As the Russia-Ukraine war drags on, the market for rare gasses has seen greater volatility. High purity rare gasses used in semiconductor production have seen a rapid price surge, with neon gas prices growing tenfold and krypton gas up by almost half since the conflict.
Rare gasses are primarily inert and gaseous elements of neon, argon, krypton, xenon, and others. They are key raw materials used in semiconductor productions.
Until the war broke out in late February, Ukraine supplied nearly 70% of the world’s neon gas, the rare gas used in chip production, according to Trendforce, a semiconductor consultancy based in Taiwan. On March 11, three weeks into the conflict, two major Ukrainian neon gas suppliers, Ingas and Cryoin, were forced to halt their operations. The two companies together make up almost half of the global neon production, according to Reuters.
TechNode looks at China’s rare gas industry and how it might influence the country’s reaction to the rising rare gas prices.
Rare gas: veins of semiconductor
Rare gasses like neon play a vital part in the semiconductor manufacturing process. Neon gas is the main gas used in excimer laser, a production device used in the chip-making process called photolithography, which uses lasers to “print” circuits onto silicon wafers, the foundation of a semiconductor.
Rare gasses, when energized, emit light, which makes them essential in electronic lumination units. Rare gas mixtures are also used as filling materials to produce lasers, with such devices needed to be replenished routinely. And neon discharges are the most efficient of all rare gasses in producing visible light.
Rare gasses or noble gasses are so named because they are rare compared to other elements. Helium, neon, argon, krypton, and xenon comprise these rare gasses listed in the rightmost column of the periodic table of the elements. These elements cause almost no chemical reaction with others, and, for this reason, are regularly used as shielding gasses in industrial production.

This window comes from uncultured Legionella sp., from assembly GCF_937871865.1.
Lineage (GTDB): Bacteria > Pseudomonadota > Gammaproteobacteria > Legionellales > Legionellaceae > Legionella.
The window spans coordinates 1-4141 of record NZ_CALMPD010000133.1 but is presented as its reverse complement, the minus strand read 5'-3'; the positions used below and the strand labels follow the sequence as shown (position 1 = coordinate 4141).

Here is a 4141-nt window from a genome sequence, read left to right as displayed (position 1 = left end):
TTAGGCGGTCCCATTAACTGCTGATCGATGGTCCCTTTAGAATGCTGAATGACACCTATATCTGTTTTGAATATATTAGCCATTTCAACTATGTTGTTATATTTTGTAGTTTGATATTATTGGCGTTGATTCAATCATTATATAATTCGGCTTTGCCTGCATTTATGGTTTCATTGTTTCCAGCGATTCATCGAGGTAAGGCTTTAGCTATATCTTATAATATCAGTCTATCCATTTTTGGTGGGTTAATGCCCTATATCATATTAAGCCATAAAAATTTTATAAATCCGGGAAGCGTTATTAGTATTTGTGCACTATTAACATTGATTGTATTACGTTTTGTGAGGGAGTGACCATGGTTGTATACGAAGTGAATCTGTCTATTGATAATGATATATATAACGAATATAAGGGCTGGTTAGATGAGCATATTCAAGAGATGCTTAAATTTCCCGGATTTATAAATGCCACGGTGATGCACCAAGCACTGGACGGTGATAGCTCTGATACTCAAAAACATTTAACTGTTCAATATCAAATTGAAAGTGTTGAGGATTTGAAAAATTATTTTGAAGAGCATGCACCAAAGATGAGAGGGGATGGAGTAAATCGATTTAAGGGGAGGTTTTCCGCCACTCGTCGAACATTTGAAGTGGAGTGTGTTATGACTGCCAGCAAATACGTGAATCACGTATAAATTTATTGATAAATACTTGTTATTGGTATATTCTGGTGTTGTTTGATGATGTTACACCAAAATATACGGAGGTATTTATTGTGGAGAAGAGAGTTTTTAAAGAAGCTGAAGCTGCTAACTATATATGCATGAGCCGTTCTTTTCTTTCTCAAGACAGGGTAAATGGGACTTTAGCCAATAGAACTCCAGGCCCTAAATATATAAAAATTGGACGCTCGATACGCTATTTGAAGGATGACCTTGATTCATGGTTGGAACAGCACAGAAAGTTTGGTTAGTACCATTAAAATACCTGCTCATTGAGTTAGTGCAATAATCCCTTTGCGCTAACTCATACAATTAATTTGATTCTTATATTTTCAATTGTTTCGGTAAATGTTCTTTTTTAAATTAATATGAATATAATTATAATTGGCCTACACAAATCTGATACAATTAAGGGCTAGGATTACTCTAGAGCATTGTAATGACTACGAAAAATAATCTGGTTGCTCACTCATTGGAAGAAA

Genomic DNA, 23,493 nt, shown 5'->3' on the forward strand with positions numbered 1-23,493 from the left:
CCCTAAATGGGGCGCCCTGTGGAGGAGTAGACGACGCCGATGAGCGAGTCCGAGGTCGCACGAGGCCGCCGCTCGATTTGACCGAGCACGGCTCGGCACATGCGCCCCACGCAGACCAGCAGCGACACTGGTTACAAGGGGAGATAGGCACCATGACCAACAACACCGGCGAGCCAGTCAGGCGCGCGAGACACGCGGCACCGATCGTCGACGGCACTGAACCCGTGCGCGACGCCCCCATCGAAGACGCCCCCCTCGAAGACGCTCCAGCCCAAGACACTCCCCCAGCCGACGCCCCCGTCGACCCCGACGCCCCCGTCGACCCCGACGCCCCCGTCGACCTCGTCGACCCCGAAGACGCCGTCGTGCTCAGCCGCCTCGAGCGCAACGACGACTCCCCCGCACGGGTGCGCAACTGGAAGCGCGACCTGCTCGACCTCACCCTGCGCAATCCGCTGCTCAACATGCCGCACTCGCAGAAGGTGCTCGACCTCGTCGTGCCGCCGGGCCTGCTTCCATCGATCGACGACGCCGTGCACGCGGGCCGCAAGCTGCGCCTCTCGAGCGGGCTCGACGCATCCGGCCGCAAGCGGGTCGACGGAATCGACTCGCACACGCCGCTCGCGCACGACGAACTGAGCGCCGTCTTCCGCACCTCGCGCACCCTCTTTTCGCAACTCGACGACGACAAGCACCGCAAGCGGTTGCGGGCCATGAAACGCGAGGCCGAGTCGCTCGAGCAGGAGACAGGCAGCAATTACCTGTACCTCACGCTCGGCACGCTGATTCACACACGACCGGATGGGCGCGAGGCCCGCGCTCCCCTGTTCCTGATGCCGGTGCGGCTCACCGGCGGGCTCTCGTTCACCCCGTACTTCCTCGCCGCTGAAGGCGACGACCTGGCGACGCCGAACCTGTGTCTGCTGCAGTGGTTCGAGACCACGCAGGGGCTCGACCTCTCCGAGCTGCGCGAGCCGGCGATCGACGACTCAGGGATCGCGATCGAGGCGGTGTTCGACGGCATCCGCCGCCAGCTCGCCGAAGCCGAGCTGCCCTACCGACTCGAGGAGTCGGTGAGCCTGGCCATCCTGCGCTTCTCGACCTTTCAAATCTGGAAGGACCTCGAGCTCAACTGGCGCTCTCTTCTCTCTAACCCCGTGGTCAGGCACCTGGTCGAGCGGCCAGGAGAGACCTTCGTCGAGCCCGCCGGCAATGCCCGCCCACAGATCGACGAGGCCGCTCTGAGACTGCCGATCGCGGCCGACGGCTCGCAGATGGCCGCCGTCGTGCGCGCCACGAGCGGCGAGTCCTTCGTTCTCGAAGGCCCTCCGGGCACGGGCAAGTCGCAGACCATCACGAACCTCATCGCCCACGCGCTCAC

How surging market price for rare gasses has affected China
The price of neon has risen more than 10 times since the Russia-Ukraine war, while krypton price rose more than 44% since mid-February.
Ren Lu, an industrial gas expert, told the state media Global Times in mid-February that China has achieved a breakthrough in rare gas productions, and the country can now purify rare gas. Ren added that the Russia-Ukraine war would only lead to a short-term price rise.
Rare gasses like neon, krypton, and xenon are also a side product of the steel industry. Being a top global steel producer, China can expand its rare gas production to fill in gaps that Ukrainian producers have left.
China produced 1.06 billion tons of raw steel in 2020, ranking first worldwide, 10 times the amount produced by India, the second-largest steel producer in the world. Russia ranked fifth place, with raw steel production of 71.6 million tons.
On Feb. 17, Chinese gas company Yingde Gases announced a plan to expand its xenon and krypton production, while the Hangzhou Oxygen plant group stated that its new xenon and krypton production devices will be used later this year.
The local market and major players in China’s rare gas industry
China doesn’t provide a detailed breakdown of its rare gas industry, but a look at China’s electronic gas industry offers clues. Electronic gas is a category that looks at gases used in the production of electronics, consisting of high purity rare gasses and other compound gasses.
China’s production of gasses used for electronic production grew 23% year-on-year in 2021, reaching a market size of RMB 21.6 billion. 62% of China’s electronic gas is used to produce semiconductors, of which 43% are used in integrated circuits, and the rest goes to make photovoltaic and LED circuits, according to Yidu Data.
The country’s electronic gas market is also highly concentrated and controlled by foreign companies, with the top five firms taking an 85% share of the entire market in 2020. They are US-based Airproducts, US-based Praxair, France-based Airliquide, Japan-based Taiyo Nippon Sanso, and German-based Linde.
There are four main electronic gas producers in China: Huate Gas, Jinhong Gas, Nata Opto-electronic Material, and Yoke Technology. Huate Gas provides neon to ASML, the global lithography giant from the Netherlands. Jinhong Gas is capable of producing Xenon, as noted on its official website. Jinhong will start supplying electronic gas to China’s top chipmaker Semiconductor Manufacturing International Corporation in April. However, these four companies only accounted for a tiny fraction of the market share, accounting for only 6.27% of China’s total special gas supply. Special gas is a broader category that includes electronic gas, which includes rare gas.
In addition, Kaimeite Gasses, a neon gas supplier based in the central Chinese province of Hunan, announced last week that they are in talks with ASML and expediting the process.